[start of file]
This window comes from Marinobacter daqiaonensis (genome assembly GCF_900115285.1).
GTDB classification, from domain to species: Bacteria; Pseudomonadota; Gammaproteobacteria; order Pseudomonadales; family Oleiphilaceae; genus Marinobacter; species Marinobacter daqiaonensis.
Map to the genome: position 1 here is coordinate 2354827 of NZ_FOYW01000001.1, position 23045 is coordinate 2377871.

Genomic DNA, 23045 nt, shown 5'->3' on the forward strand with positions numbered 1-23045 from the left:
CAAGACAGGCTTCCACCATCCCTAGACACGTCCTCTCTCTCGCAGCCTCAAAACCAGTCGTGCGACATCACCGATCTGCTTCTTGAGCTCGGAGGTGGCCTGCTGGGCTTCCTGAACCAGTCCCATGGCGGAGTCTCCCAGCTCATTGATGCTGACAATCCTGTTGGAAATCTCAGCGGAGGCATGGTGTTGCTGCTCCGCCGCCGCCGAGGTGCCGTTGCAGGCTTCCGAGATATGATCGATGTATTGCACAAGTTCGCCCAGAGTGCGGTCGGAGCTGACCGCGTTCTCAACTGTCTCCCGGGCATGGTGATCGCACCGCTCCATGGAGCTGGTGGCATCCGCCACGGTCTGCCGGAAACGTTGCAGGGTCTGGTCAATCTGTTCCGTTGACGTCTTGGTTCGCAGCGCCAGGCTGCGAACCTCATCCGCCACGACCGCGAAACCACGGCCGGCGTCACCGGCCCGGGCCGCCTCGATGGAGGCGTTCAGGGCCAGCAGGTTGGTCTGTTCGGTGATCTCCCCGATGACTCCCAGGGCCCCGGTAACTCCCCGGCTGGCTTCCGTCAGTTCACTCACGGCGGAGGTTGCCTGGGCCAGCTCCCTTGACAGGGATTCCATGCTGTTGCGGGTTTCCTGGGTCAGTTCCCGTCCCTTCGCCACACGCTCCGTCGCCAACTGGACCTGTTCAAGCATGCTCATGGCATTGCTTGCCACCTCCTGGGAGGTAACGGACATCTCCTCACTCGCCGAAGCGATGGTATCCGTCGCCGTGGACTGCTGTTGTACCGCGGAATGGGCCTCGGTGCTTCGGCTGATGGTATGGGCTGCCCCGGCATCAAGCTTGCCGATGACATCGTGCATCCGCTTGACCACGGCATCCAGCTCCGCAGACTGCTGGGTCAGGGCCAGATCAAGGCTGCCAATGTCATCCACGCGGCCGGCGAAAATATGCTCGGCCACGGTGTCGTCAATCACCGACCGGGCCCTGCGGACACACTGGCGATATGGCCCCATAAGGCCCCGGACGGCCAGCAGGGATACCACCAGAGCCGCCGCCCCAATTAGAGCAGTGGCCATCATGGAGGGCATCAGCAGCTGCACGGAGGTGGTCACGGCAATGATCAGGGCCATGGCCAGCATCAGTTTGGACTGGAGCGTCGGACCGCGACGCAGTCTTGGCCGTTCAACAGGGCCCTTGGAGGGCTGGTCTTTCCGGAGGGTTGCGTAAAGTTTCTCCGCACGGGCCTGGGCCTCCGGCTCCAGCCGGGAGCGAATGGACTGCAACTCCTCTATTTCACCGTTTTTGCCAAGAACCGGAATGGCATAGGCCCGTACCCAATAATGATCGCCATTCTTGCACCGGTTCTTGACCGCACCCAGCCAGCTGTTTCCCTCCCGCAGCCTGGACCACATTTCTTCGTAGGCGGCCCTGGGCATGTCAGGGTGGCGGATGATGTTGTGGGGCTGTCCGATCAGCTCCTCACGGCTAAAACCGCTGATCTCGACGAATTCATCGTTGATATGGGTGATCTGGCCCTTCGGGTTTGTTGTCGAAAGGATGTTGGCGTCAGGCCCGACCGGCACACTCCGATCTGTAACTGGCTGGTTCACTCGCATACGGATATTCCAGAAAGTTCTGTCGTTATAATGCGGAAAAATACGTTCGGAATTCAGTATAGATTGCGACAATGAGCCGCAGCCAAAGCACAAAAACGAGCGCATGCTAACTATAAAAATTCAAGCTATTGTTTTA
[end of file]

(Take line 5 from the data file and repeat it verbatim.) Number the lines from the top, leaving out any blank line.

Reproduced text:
CAAGACAGGCTTCCACCATCCCTAGACACGTCCTCTCTCTCGCAGCCTCAAAACCAGTCGTGCGACATCACCGATCTGCTTCTTGAGCTCGGAGGTGGCCTGCTGGGCTTCCTGAACCAGTCCCATGGCGGAGTCTCCCAGCTCATTGATGCTGACAATCCTGTTGGAAATCTCAGCGGAGGCATGGTGTTGCTGCTCCGCCGCCGCCGAGGTGCCGTTGCAGGCTTCCGAGATATGATCGATGTATTGCACAAGTTCGCCCAGAGTGCGGTCGGAGCTGACCGCGTTCTCAACTGTCTCCCGGGCATGGTGATCGCACCGCTCCATGGAGCTGGTGGCATCCGCCACGGTCTGCCGGAAACGTTGCAGGGTCTGGTCAATCTGTTCCGTTGACGTCTTGGTTCGCAGCGCCAGGCTGCGAACCTCATCCGCCACGACCGCGAAACCACGGCCGGCGTCACCGGCCCGGGCCGCCTCGATGGAGGCGTTCAGGGCCAGCAGGTTGGTCTGTTCGGTGATCTCCCCGATGACTCCCAGGGCCCCGGTAACTCCCCGGCTGGCTTCCGTCAGTTCACTCACGGCGGAGGTTGCCTGGGCCAGCTCCCTTGACAGGGATTCCATGCTGTTGCGGGTTTCCTGGGTCAGTTCCCGTCCCTTCGCCACACGCTCCGTCGCCAACTGGACCTGTTCAAGCATGCTCATGGCATTGCTTGCCACCTCCTGGGAGGTAACGGACATCTCCTCACTCGCCGAAGCGATGGTATCCGTCGCCGTGGACTGCTGTTGTACCGCGGAATGGGCCTCGGTGCTTCGGCTGATGGTATGGGCTGCCCCGGCATCAAGCTTGCCGATGACATCGTGCATCCGCTTGACCACGGCATCCAGCTCCGCAGACTGCTGGGTCAGGGCCAGATCAAGGCTGCCAATGTCATCCACGCGGCCGGCGAAAATATGCTCGGCCACGGTGTCGTCAATCACCGACCGGGCCCTGCGGACACACTGGCGATATGGCCCCATAAGGCCCCGGACGGCCAGCAGGGATACCACCAGAGCCGCCGCCCCAATTAGAGCAGTGGCCATCATGGAGGGCATCAGCAGCTGCACGGAGGTGGTCACGGCAATGATCAGGGCCATGGCCAGCATCAGTTTGGACTGGAGCGTCGGACCGCGACGCAGTCTTGGCCGTTCAACAGGGCCCTTGGAGGGCTGGTCTTTCCGGAGGGTTGCGTAAAGTTTCTCCGCACGGGCCTGGGCCTCCGGCTCCAGCCGGGAGCGAATGGACTGCAACTCCTCTATTTCACCGTTTTTGCCAAGAACCGGAATGGCATAGGCCCGTACCCAATAATGATCGCCATTCTTGCACCGGTTCTTGACCGCACCCAGCCAGCTGTTTCCCTCCCGCAGCCTGGACCACATTTCTTCGTAGGCGGCCCTGGGCATGTCAGGGTGGCGGATGATGTTGTGGGGCTGTCCGATCAGCTCCTCACGGCTAAAACCGCTGATCTCGACGAATTCATCGTTGATATGGGTGATCTGGCCCTTCGGGTTTGTTGTCGAAAGGATGTTGGCGTCAGGCCCGACCGGCACACTCCGATCTGTAACTGGCTGGTTCACTCGCATACGGATATTCCAGAAAGTTCTGTCGTTATAATGCGGAAAAATACGTTCGGAATTCAGTATAGATTGCGACAATGAGCCGCAGCCAAAGCACAAAAACGAGCGCATGCTAACTATAAAAATTCAAGCTATTGTTTTA